JOHNSTOWN, Colo. (CBS4) – A construction worker who was helping install sewage lines for a new housing development drowned Friday night after firefighters say the 25-foot-deep hole he was working in collapsed and trapped him. The worker, who has not been publicly identified, was stuck in the dirt as water continued to rise quickly.

Efforts by coworkers and first responders to free the man fell short due to the unstable dirt and rising liquids.

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(credit: Loveland Fire)

Loveland Fire Rescue Authority Battalion Chief Tim Smith said trench walls, which are large metal barriers which help prevent such tragedies, were not being used at the time of the collapse.

Smith said multiple agencies, and more than 65 firefighters, responded to the scene in an effort to try and save the man.

“Very early on we knew it was what we call a trench rescue,” Smith told CBS4’s Dillon Thomas. “There were three of his coworkers that were already in the hole trying to help him out.”

Smith said the worker was in a round hole which was shape much like a funnel. He was stuck at the bottom of the circle with water quickly rising.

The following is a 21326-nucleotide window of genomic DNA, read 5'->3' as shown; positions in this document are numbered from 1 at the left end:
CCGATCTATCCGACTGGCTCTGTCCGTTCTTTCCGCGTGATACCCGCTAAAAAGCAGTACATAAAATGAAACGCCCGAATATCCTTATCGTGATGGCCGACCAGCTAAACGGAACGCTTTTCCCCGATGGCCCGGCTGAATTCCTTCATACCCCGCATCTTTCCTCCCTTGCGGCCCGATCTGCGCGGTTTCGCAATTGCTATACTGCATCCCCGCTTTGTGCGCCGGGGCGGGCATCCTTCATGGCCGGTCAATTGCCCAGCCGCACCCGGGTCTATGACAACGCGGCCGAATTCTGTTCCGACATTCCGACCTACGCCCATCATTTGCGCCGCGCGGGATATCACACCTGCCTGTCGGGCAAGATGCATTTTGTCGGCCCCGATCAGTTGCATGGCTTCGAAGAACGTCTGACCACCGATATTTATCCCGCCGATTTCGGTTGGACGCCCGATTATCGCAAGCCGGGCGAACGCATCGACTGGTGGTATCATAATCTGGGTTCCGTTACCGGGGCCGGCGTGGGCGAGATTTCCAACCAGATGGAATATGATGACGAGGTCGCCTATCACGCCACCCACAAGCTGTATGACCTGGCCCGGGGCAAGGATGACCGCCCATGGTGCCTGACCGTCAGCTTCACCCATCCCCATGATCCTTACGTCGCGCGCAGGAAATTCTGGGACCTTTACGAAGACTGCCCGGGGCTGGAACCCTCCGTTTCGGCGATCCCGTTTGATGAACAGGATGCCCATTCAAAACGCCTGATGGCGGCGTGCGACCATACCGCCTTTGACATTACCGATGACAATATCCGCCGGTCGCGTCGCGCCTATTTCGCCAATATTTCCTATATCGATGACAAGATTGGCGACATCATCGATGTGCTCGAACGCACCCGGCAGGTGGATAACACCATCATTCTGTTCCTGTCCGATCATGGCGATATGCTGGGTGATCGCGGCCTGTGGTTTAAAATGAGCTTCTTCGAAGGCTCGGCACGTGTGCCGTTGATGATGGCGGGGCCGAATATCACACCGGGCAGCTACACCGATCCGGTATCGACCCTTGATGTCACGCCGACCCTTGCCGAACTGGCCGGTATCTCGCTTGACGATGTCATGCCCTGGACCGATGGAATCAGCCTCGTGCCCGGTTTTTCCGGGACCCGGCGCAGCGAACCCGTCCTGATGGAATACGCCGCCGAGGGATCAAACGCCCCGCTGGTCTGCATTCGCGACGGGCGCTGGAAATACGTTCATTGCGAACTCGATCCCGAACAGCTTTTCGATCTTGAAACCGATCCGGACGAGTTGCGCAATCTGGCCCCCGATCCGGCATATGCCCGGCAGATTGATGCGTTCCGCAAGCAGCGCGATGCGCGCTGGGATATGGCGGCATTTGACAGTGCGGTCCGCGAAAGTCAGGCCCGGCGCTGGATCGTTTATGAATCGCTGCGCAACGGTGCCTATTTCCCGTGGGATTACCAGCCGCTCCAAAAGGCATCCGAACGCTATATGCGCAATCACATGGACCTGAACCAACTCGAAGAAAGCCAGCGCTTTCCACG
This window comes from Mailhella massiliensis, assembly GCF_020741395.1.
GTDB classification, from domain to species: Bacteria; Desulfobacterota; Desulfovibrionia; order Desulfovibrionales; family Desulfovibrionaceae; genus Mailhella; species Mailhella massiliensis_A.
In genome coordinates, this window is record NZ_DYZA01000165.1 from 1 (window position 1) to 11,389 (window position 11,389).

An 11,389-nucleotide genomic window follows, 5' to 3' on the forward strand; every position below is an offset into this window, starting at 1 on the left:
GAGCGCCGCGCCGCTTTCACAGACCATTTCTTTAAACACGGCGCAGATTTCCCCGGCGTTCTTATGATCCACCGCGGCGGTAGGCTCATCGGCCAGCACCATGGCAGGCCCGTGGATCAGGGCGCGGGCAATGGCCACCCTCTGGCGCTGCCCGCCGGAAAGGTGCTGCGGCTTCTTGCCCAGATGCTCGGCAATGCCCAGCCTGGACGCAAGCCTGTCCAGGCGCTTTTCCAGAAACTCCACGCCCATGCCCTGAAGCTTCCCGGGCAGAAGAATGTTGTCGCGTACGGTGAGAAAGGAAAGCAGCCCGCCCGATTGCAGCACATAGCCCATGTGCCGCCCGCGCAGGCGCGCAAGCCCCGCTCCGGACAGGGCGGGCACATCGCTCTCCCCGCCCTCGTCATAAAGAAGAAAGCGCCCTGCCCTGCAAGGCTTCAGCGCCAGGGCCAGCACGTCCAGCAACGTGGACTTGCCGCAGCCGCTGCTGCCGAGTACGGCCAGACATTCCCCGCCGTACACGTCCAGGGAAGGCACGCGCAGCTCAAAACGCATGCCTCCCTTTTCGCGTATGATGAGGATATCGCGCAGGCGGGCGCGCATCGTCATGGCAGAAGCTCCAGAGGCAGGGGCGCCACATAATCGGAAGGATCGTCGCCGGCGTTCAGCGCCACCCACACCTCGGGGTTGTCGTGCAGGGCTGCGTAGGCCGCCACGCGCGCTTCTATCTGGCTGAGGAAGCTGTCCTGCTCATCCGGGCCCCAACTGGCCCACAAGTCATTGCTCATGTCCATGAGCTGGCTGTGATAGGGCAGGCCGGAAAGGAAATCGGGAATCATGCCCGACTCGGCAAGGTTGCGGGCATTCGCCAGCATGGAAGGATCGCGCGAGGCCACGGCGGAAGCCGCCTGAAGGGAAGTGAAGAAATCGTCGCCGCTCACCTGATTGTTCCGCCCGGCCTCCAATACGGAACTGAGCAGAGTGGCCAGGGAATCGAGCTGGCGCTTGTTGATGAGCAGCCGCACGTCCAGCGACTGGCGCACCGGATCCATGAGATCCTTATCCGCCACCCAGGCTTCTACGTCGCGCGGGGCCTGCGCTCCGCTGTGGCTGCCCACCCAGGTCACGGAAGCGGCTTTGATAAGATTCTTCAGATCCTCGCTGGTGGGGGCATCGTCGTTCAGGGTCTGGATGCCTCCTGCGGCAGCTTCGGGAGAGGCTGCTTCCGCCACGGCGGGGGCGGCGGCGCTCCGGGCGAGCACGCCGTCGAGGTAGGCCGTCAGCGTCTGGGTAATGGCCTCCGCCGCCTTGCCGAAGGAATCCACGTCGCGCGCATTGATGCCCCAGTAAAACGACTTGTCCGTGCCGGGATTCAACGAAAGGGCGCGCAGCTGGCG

The man’s coworkers said he was trying to install a sewage pipe when the ground gave way, trapping his feet. As water in the hole continued to rise those on scene were unable to dig him out or stop the rising water.

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(credit: Loveland Fire)

“(The collapse) trapped him in that position, and the water kept on rising, and they weren’t able to get the water out,” Smith said. “It was very dangerous for us to operate in. We were quickly realizing this was going to become a recovery.”

Heavy rescue teams from as far as western Loveland were dispatched to the scene to try and access the worker. Firefighters would normally use makeshift wooden trench walls and air struts to stop the collapsing soil. However, due to the trench being a circular shape and not a rectangle, those devices were all-but useless.

“They’re designed to hold the dirt back. Then we use air struts or wood to help stabilize that. That is typically what we would use, but we didn’t have a standard trench,” Smith said.

Though it is impossible to know if they would have saved a life, Smith said the use of a common construction site trench wall would have increased the odds that the worker would have survived the collapse.

“(A trench wall) wasn’t in place, so we didn’t have any safety devices on scene,” Smith said. “They don’t prevent everything. But, they slow down what could be a catastrophe.”

The death, which happened in the developing Thompson River Ranch neighborhood near Interstate 25 and U.S. 34, marks the second fatal trench collapse in that region of Northern Colorado in the past three years. In 2018 two men were killed in the neighboring town of Windsor when a trench collapsed during a housing development project.

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Trench walls were not being used in that collapse either.

Dillon Thomas